The whole and its parts

The whole & its parts

Dopamine wants change

Dopamine is released upon receiving what we craved.

As part of the human reward system, it creates reward-seeking loops. Whenever something has been pleasurable, Dopamine has been released, making us want to repeat that experience.

This reward system was designed from an evolutionary standpoint and thus provides a reward whenever one does the things one needs to do to survive. That is eat, drink, compete to survive, and reproduce.

However, the system is simple and rewards you whenever you do something pleasurable. It doesn’t distinguish whatever might be valuable for your health, your future, or the moment.

The reward system releases dopamine according to the pleasure experienced while repeating an experience. That too makes sense when seen from an evolutionary standpoint. After a while, we’ve, for example, eaten enough and it makes less and less sense to continue to eat, thus, also releasing dopamine.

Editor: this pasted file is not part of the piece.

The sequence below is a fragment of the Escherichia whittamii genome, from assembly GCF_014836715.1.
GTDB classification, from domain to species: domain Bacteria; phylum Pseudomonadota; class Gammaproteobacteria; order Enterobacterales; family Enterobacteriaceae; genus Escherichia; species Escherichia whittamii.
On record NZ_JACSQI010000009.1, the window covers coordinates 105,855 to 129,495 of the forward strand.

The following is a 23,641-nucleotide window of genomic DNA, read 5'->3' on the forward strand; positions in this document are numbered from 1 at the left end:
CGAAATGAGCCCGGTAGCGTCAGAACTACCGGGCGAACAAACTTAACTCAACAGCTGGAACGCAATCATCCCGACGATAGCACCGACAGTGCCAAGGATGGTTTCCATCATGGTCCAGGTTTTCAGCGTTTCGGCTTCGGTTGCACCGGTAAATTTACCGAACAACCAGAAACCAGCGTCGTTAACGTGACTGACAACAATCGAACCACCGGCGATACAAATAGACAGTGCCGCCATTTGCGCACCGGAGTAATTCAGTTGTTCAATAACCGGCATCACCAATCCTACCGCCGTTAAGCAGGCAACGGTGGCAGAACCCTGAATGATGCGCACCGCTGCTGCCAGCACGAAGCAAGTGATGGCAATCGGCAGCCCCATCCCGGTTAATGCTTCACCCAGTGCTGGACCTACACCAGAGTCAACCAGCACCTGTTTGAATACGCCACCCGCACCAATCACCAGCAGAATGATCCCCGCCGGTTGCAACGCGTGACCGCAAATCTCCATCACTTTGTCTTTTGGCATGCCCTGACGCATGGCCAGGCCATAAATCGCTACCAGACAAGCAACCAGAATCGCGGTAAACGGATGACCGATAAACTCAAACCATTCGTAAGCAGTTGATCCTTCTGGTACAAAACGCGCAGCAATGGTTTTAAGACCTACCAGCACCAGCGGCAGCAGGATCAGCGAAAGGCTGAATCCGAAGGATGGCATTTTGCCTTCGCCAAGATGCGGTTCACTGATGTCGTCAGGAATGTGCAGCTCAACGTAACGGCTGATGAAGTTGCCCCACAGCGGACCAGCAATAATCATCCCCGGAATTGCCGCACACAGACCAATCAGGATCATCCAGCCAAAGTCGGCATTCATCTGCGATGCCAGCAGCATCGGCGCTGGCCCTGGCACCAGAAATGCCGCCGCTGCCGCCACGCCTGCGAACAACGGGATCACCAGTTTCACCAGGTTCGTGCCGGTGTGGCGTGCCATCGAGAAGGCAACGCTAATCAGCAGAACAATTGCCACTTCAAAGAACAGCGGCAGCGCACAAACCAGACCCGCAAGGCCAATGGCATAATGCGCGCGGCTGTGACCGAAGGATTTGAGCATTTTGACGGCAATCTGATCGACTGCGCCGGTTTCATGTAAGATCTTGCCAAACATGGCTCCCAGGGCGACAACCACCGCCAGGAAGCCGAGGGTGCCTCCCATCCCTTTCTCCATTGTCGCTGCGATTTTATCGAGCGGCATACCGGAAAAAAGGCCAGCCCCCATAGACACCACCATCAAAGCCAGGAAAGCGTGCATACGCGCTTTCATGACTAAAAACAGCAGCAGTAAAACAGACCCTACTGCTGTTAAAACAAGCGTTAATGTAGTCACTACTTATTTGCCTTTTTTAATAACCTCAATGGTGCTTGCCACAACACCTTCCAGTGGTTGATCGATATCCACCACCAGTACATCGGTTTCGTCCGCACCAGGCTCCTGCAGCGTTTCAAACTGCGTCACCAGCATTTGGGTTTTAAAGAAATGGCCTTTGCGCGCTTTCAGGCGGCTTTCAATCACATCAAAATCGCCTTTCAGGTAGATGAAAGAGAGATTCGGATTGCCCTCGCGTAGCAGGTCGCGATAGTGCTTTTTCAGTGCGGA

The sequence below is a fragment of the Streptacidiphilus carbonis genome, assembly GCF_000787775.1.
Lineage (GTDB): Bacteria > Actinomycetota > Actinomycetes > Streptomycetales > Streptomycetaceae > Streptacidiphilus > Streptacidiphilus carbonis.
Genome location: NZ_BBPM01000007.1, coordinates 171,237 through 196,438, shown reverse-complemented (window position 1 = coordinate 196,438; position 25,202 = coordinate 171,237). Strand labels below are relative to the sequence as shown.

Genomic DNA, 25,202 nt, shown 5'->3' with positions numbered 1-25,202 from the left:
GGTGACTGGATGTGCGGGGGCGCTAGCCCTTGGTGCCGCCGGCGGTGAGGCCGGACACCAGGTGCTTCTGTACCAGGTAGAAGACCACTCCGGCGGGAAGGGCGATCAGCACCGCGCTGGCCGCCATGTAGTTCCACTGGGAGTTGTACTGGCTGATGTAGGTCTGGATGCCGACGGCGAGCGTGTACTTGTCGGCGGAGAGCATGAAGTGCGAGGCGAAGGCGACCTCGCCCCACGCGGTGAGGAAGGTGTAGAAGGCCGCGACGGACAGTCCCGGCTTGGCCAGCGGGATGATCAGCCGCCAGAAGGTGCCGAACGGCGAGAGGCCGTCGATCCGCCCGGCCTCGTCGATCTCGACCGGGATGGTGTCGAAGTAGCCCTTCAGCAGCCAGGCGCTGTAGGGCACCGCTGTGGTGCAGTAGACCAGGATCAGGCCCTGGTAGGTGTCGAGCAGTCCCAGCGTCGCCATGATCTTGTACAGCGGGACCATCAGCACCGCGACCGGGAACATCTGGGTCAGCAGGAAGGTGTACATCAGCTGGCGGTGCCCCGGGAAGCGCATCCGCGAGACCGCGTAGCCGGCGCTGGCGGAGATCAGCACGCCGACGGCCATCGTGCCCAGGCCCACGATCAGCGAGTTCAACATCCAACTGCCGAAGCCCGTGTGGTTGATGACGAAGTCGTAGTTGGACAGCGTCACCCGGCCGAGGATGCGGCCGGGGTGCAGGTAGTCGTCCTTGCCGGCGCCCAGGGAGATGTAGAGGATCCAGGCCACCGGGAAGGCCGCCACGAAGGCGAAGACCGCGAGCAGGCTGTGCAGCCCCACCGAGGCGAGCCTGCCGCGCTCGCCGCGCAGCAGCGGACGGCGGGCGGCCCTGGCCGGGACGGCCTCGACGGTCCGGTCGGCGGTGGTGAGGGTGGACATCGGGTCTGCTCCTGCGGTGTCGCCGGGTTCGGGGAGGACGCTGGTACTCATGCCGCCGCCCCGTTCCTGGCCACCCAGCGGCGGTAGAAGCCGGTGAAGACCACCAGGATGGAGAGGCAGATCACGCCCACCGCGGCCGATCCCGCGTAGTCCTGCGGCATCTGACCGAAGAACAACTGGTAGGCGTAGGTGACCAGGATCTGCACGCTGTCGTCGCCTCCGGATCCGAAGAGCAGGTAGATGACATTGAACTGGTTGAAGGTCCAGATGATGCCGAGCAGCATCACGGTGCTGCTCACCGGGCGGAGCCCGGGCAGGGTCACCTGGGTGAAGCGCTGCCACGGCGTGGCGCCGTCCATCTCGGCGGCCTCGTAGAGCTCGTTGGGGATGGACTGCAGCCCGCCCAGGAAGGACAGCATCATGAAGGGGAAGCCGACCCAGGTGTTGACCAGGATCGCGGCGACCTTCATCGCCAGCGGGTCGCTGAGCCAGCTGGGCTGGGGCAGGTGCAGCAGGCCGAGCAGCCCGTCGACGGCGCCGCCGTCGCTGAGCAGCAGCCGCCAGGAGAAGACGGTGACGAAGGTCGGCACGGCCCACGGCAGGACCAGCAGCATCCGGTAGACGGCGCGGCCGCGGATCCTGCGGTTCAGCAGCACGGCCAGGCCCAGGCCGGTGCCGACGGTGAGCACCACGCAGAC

In essence, when taking dopamine’s point of view, what’s important is to get something that matters. That is something or anything new. It engages you in the anticipation as well as the process of getting new stuff.

But it’s change that matters, not the stuff.

Consequently, dopamine causes you to want, desire, seek out and search. It increases your general arousal level as well as your goal-directed behavior. But again, it does it independently from the goal itself, it does it based on our desire to repeat something pleasurable. And it doesn’t care about the consequences.

If you want something and don’t have it, you might feel motivated. At the same time, if you want something and can’t have it, there is a good chance to drive yourself mad. On the other hand, once you’ve received what you wanted, it makes you ask yourself: what’s next?

Or said differently, too much and too little dopamine make it hard to regulate yourself. They may correlate with being euphoric or unmotivated leading for example to mood swings or sleep problems.

On the other hand, the right balance of dopamine may be recognizable through feeling happy, motivated, alert, and focused.

While dopamine may want change, finding a way to keep dopamine levels from changing may be what’s desirable.




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